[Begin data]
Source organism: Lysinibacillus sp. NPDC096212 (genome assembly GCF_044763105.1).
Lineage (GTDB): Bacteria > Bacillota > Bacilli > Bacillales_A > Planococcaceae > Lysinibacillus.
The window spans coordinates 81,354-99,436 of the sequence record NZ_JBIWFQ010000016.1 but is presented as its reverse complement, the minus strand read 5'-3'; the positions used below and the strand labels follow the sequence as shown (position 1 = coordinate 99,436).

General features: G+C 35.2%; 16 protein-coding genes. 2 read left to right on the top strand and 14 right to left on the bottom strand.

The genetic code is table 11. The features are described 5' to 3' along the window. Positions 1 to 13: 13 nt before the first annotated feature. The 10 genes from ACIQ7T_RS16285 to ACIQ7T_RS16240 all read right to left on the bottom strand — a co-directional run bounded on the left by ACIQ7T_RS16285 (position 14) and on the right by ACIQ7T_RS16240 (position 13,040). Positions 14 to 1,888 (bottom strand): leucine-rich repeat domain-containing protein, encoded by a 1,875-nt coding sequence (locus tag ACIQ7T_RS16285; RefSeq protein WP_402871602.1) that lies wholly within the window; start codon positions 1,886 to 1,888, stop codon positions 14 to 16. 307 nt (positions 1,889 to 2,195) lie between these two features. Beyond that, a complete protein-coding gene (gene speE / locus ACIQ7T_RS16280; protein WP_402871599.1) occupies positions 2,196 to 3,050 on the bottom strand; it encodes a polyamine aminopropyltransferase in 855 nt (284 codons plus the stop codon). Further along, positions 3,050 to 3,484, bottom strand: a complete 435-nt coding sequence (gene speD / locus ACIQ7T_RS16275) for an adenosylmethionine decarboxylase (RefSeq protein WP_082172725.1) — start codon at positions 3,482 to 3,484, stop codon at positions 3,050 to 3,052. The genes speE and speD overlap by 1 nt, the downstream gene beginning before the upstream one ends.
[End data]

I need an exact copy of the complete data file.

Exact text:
Source organism: Lysinibacillus sp. NPDC096212 (genome assembly GCF_044763105.1).
Lineage (GTDB): Bacteria > Bacillota > Bacilli > Bacillales_A > Planococcaceae > Lysinibacillus.
The window spans coordinates 81,354-99,436 of the sequence record NZ_JBIWFQ010000016.1 but is presented as its reverse complement, the minus strand read 5'-3'; the positions used below and the strand labels follow the sequence as shown (position 1 = coordinate 99,436).

General features: G+C 35.2%; 16 protein-coding genes. 2 read left to right on the top strand and 14 right to left on the bottom strand.

The genetic code is table 11. The features are described 5' to 3' along the window. Positions 1 to 13: 13 nt before the first annotated feature. The 10 genes from ACIQ7T_RS16285 to ACIQ7T_RS16240 all read right to left on the bottom strand — a co-directional run bounded on the left by ACIQ7T_RS16285 (position 14) and on the right by ACIQ7T_RS16240 (position 13,040). Positions 14 to 1,888 (bottom strand): leucine-rich repeat domain-containing protein, encoded by a 1,875-nt coding sequence (locus tag ACIQ7T_RS16285; RefSeq protein WP_402871602.1) that lies wholly within the window; start codon positions 1,886 to 1,888, stop codon positions 14 to 16. 307 nt (positions 1,889 to 2,195) lie between these two features. Beyond that, a complete protein-coding gene (gene speE / locus ACIQ7T_RS16280; protein WP_402871599.1) occupies positions 2,196 to 3,050 on the bottom strand; it encodes a polyamine aminopropyltransferase in 855 nt (284 codons plus the stop codon). Further along, positions 3,050 to 3,484, bottom strand: a complete 435-nt coding sequence (gene speD / locus ACIQ7T_RS16275) for an adenosylmethionine decarboxylase (RefSeq protein WP_082172725.1) — start codon at positions 3,482 to 3,484, stop codon at positions 3,050 to 3,052. The genes speE and speD overlap by 1 nt, the downstream gene beginning before the upstream one ends.